Kukla's Korner Hockey
from Jim Matheson of the Edmonton Journal,
Nine wins, no Tys. Man, if there was a comeback player of the year or month award, Ty Conklin would be right up there.
It’s like he’s had an out-of-body experience, going from can’t play to, until last night, can’t lose.
It’s not a leap of faith to suggest that the former Edmonton Oilers goalie may have saved the season for the Pittsburgh Penguins, who were spinning their wheels with goalie Marc-Andre Fleury, before he needed ankle surgery, which put him on the shelf for two months.
continued, plus NHL talk from both conferences…
from the Pittsburgh Post-Gazette,
The NHL routinely uses the American Hockey League as a test site for potential rules changes, and there is an interesting one getting a look-see this season.
It calls for all power plays to start with a faceoff in the defensive zone of the team that is killing the penalty. Previously, the location of the faceoff was determined by where play was blown dead and could have been anywhere on the ice.
The obvious intention of the change is to give the power play a head start on applying pressure that could lead to a goal.
“It’s to create offense, certainly,” Penguins general manager Ray Shero said. “That’s what it’s for. Everything is about creating offense.”
Assistant GM Chuck Fletcher, who serves as GM of the Baby Penguins, has given the rule an unqualified endorsement and clearly would like to see it adopted by the NHL.
more on the Pens…
Ovechkin and Jordan Staal wore microphones during a recent game against each other…
Watch the video…
Sidney Crosby will grace the cover of the January 14th edition of Men’s Fitness.
Jarkko Ruutu and Darcy Tucker had a great middleweight fight last night that seemed to send a wake-up call to the Pens.
Empty Netters has a breakdown of the game if interested.
from the National Post,
Canadians may not know his name, but they know his voice. They have been listening to it for decades accompanying highlights of the Pittsburgh Penguins, describing the action on the ice with non-sequiturs such as “scratch my back with a hacksaw,” and “buy Sam a drink - and get his dog one, too.”
Mike Lange does not always make sense. And it has taken years of practice.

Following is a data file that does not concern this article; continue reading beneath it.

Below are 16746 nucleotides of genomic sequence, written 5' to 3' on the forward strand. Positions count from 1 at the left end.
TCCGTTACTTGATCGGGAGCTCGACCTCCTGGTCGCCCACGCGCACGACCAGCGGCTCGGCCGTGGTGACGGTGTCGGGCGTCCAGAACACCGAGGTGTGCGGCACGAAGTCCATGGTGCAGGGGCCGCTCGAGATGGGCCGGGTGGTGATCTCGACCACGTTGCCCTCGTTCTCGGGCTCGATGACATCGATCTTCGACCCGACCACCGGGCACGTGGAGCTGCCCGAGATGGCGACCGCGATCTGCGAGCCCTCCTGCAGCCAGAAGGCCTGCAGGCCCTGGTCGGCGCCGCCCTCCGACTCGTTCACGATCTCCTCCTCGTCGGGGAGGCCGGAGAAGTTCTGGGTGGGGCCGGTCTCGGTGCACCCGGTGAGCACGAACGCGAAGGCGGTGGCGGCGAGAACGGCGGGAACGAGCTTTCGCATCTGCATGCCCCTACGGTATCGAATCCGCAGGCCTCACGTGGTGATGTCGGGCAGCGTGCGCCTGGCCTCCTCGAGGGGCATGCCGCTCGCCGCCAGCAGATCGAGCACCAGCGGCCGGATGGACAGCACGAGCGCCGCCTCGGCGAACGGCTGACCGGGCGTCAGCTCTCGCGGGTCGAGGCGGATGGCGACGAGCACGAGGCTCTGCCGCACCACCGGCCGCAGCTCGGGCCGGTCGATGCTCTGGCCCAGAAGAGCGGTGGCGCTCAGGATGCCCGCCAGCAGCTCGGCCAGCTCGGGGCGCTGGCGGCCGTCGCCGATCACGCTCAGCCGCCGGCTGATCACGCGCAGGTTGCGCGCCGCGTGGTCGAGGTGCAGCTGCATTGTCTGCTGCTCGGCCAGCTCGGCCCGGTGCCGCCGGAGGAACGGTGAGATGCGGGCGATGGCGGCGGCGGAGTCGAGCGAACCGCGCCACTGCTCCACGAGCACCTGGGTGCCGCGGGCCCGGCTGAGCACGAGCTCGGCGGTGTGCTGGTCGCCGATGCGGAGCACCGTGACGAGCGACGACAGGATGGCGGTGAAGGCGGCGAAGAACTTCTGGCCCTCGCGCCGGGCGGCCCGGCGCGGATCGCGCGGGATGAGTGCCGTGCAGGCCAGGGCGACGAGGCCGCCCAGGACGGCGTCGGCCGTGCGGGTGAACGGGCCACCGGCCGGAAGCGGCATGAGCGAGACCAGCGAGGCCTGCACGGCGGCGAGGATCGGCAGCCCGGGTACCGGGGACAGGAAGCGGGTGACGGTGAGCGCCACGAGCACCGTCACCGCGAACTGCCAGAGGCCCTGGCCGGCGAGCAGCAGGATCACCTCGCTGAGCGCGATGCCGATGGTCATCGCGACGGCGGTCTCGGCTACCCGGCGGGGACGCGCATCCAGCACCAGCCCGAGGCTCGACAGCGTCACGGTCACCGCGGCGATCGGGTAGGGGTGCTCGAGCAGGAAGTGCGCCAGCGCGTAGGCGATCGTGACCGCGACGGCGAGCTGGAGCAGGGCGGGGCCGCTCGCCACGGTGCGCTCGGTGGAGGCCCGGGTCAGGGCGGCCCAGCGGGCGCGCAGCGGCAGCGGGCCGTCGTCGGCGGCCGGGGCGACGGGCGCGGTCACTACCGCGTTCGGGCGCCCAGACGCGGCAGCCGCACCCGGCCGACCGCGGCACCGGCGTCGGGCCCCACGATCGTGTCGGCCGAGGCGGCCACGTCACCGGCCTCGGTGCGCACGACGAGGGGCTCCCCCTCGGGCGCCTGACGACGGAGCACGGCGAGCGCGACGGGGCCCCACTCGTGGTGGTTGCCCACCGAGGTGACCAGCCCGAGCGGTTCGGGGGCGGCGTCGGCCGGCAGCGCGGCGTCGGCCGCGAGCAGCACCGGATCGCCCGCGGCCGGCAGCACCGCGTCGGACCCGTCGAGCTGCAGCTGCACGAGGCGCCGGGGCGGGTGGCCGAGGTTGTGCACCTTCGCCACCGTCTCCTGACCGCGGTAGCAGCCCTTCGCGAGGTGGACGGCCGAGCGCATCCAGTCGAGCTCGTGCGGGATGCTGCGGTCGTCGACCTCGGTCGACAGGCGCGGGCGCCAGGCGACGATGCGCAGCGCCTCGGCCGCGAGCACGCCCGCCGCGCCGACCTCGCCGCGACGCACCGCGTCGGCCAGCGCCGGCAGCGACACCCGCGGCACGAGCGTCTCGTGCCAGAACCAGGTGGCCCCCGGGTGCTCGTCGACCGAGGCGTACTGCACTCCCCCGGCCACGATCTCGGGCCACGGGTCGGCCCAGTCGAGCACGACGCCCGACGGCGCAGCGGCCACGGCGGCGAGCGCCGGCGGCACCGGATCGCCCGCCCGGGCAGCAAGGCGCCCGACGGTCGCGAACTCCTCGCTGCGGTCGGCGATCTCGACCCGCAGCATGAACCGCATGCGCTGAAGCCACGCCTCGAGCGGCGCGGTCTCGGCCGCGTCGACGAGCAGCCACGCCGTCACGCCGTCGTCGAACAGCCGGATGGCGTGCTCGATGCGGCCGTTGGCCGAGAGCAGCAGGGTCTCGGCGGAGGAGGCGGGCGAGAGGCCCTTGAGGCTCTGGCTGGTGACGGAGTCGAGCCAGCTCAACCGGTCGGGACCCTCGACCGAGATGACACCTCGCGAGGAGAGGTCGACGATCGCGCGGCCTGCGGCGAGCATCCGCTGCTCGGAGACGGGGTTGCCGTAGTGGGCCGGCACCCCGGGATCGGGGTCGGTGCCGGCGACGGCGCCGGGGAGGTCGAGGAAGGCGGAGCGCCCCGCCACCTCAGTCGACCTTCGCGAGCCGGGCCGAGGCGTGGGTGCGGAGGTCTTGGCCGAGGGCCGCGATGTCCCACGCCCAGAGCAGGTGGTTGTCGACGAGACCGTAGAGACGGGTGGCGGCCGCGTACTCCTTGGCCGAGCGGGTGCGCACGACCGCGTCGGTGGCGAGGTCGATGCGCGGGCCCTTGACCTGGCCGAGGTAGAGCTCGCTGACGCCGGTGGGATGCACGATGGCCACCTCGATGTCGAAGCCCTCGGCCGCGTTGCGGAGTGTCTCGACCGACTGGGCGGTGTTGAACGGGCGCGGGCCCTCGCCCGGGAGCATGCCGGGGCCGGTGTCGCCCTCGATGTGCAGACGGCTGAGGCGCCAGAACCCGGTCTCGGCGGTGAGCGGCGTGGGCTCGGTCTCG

Images, if they resonate with you enough, can stick in your brain for quite some time. They stop being just vivid clips running through your brainwaves and become an indelible imprint on your memory. Folks, that image of the 20-year old “Hockey Savior” beating the Michigan State-trained goaltender in a skills competition, sarcasm aside, will be in my brain for many days and months, perhaps years, to come.
Often, when my mind is so aware something is coming, it becomes my mere focus, and I can do little but ponder it. It makes it very difficult to sleep. Perhaps you know the feeling, hockey fans. It’s the first or last day of school. For puckheads, opening night of the playoffs, or perhaps game one or two or three or six or seven of the Stanley Cup Finals.
from Bob DiCesare of the Buffalo News,
The NHL has constantly grappled, and without much success, over how best to sell hockey in the United States. It emerged from the lockout of three seasons ago with a new set of rules and promises of strict enforcement. But enforcement waned and scoring diminished and the sport returned to the stranglehold of coaches with defensive bents, spoiling the game’s natural beauty and attraction.
The league needs to find ways to extract and emphasize the talents of its gifted players and capture the imaginations of its fans. The winning shootout goal scored by Crosby fit the script. But the 65 minutes of rag-tag hockey it took to reach that point did little to enhance the league’s allure.
added 8:10am, from The Good, The Bad and The Duthie,
Heck, NHL iceman Dan Craig got more face-time than Crosby.
At one point, he was out there so long, fixing that nasty hole, I thought he was just going to build a shack and drop a fishing line down.
They really should have mic’d him:
“Who’s M@*&!! F*$*#%!? idea was this?!?!?”
But while it must have been a nightmare for Craig and the ice crew (who, all things considered, did an amazing job), the spectacle was something to behold.
You can watch highlights of the game again or for the first time if you were busy watching football.
from David Shoalts of the Globe and Mail,
The delirious 71,217 fans at Ralph Wilson Stadium, almost all of whom stayed in their seats until the NHL’s brightest star, Sidney Crosby, scored the last goal of the shootout to give the Pittsburgh Penguins a 2-1 win, made it official - the league’s second outdoor game, dubbed the Winter Classic, was a roaring success.
There was snow, which ranged from light to heavy, but it was never heavy enough to present a serious problem. There were winds, but not as strong as the weather forecasters predicted. And the temperatures stayed around freezing, making conditions for the game between the Buffalo Sabres and the Penguins as close to perfect as possible for an outdoor game.
Update 8:16pm ET: From Scott Burnside at ESPN, grading the Winter Classic on the crowd, the weather, the warm ups, and so on.
Update 8:32pm ET: Adam Proteau at The Hockey News, pronounces the Winter Classic a success.
Update 10:33pm ET: The “Perfect Snowstorm” says the NY Times.
note: photo credit belongs to Photo by Dave Sandford/Getty Images
About Kukla's Korner Hockey
Paul Kukla founded Kukla’s Korner in 2005 and the site has since become the must-read site on the ‘net for all the latest happenings around the NHL.
From breaking news to in-depth stories around the league, KK Hockey is updated with fresh stories all day long and will bring you the latest news as quickly as possible.
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